The Auteur ain’t your grandpa’s comic. Or your little sister’s, for that matter. Or little brother’s. You should probably rule out mom or dad, too. Really any member of the family (unless you’re the weird kind of person that watches Game of Thrones with their family and doesn’t find an excuse to leave the room the moment someone enters a whorehouse). What I’m saying is that this comic is gross. Downright disgusting even. It’s crude, tasteless, overly-violent, misogynistic, and maybe even a little bit racist.
But it’s also the funniest goddamn thing I’ve read in years.
To recap the story so far for those of you who forgot (or for those of you who aren’t reading this comic, which, by the look of last month’s numbers for The Auteur #3, is all of you): Nathan T. Rex, either film producer extraordinaire or blight against humanity depending on who you ask, is having a crisis on the set of his latest movie, Presidents Day (a slasher about a serial killer who dons the mask of famous American presidents to commit brutal killings with an axe). It’s under-budget, behind schedule, and worst of all his star, an actual murderer named Darwin, has just chopped the leading lady to actual bits on camera!
The Auteur #4 picks up with Rex in emotional shambles, trying to atone for the sin of catching such a horrible act on film. His solution? Redo the film entirely from the ground up as something that is that antithesis of violence and murder, instead of the gory glorification it was intended to be. In Rex’s own words “Presidents Day is now a motherfucking ROMANCE!”
Comedic timing is notoriously hard to pin down in mediums where the consumer dictates the pace, like in books or comics, but writer Rick Spears and artist James Callahan have excellent chemistry on the page. One scene in particular, where the blossoming relationship of two characters in the film is juxtaposed with Rex’s repeated failures to woo the woman of his perverted dreams, is executed fantastically. There are also a lot of laughs to be had at the expense of other members of the crew, especially the overly arrogant director who battles over creative control of the film with Rex and the Shakespeare-esque screenwriter who has written and rewritten so many drafts for Presidents Day that he attempts suicide when charged with penning another.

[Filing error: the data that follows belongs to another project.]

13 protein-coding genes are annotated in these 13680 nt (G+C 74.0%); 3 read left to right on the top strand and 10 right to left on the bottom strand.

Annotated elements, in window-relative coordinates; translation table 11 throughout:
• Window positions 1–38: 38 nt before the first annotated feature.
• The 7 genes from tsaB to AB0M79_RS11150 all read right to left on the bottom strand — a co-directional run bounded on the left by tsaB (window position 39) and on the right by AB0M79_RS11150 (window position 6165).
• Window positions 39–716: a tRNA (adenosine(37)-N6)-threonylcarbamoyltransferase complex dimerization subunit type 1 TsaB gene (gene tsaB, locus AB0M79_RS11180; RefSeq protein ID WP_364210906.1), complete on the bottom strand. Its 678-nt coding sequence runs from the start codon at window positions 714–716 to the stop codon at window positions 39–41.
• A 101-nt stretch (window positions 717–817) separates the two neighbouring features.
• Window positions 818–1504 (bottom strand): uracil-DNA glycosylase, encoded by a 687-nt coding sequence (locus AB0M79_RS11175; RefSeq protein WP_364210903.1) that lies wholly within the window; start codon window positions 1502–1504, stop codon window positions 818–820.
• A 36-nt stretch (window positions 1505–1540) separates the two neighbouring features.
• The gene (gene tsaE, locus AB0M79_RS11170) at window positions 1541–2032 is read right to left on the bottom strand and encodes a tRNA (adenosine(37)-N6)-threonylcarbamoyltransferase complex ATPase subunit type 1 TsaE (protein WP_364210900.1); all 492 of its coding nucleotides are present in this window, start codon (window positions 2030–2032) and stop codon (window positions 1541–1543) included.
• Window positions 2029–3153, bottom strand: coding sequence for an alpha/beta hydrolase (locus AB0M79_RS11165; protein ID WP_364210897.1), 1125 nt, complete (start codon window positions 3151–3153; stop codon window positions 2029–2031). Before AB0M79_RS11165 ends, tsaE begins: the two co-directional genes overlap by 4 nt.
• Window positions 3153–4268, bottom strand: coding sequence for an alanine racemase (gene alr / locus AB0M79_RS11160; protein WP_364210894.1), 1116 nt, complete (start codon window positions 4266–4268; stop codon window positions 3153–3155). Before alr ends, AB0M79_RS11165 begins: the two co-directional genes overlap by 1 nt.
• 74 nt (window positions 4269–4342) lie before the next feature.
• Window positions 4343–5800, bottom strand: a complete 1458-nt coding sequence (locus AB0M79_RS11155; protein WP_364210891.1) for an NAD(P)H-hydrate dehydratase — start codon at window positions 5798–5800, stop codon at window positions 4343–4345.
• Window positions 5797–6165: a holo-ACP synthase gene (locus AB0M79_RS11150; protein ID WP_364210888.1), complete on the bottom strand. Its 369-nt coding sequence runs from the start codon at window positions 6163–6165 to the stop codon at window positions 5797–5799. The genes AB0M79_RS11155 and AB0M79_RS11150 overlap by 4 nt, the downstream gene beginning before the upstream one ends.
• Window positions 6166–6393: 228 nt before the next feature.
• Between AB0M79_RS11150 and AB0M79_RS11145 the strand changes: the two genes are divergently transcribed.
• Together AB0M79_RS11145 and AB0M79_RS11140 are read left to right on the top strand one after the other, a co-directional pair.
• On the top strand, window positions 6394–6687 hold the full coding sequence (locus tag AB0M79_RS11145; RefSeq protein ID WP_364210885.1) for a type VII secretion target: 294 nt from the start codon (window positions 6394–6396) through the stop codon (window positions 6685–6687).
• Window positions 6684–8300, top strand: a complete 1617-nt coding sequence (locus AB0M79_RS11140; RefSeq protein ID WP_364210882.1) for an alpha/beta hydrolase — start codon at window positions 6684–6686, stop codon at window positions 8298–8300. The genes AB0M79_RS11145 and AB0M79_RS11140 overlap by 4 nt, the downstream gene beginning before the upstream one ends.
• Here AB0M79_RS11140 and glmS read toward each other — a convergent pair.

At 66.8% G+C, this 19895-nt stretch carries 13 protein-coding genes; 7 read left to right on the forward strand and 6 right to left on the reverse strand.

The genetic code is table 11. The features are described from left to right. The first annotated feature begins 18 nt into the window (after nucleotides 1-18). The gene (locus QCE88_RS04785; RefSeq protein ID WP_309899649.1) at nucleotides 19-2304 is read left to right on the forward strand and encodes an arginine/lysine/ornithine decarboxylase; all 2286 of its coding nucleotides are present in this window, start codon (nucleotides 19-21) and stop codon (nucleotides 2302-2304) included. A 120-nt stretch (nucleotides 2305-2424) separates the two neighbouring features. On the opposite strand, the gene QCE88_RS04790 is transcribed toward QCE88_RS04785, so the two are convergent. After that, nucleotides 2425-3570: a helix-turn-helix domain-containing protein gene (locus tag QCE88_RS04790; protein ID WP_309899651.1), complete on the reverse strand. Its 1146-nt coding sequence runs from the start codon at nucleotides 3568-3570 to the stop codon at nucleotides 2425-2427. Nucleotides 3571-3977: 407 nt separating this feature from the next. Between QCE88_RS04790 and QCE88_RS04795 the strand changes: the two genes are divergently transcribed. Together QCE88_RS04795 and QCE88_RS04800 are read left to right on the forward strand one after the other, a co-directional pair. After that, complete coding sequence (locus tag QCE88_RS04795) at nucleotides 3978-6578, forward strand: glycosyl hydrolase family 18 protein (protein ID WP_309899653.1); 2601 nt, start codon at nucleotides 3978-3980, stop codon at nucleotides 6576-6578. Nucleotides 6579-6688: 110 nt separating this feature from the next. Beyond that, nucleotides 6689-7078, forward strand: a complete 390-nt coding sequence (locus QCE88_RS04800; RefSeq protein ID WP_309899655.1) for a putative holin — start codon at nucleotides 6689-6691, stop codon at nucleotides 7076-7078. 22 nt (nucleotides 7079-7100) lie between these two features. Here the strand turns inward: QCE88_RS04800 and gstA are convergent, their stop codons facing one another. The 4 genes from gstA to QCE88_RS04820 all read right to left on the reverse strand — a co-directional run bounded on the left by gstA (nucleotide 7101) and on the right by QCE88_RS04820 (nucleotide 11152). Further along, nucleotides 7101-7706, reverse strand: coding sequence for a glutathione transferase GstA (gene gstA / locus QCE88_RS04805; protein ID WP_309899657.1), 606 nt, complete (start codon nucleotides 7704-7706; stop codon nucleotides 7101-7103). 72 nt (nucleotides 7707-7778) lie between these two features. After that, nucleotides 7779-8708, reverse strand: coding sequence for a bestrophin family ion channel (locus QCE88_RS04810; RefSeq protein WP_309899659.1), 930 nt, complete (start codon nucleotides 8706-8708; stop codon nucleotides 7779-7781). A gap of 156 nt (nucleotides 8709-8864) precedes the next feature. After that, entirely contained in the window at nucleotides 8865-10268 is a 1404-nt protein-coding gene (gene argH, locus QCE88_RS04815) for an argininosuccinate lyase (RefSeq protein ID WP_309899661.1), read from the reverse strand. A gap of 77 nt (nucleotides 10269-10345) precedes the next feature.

If you couldn’t already tell, this comic is a bit off the rails, but it never goes too far because of two things: distance and style. Nathan T. Rex is a despicable protagonist, but he’s so cartoonishly over the top that it makes both his crackpot schemes and his colossal failures all the more hilarious because of the distance we, the audience, have from his actions. And the irreverent style of the writing and especially the bizarre but brilliant art make The Auteur’s more nauseating pages just palatable enough to work. Now please, PLEASE, buy this comic before Oni Press cancels the shit out of it. We don’t get works of genius like this too often.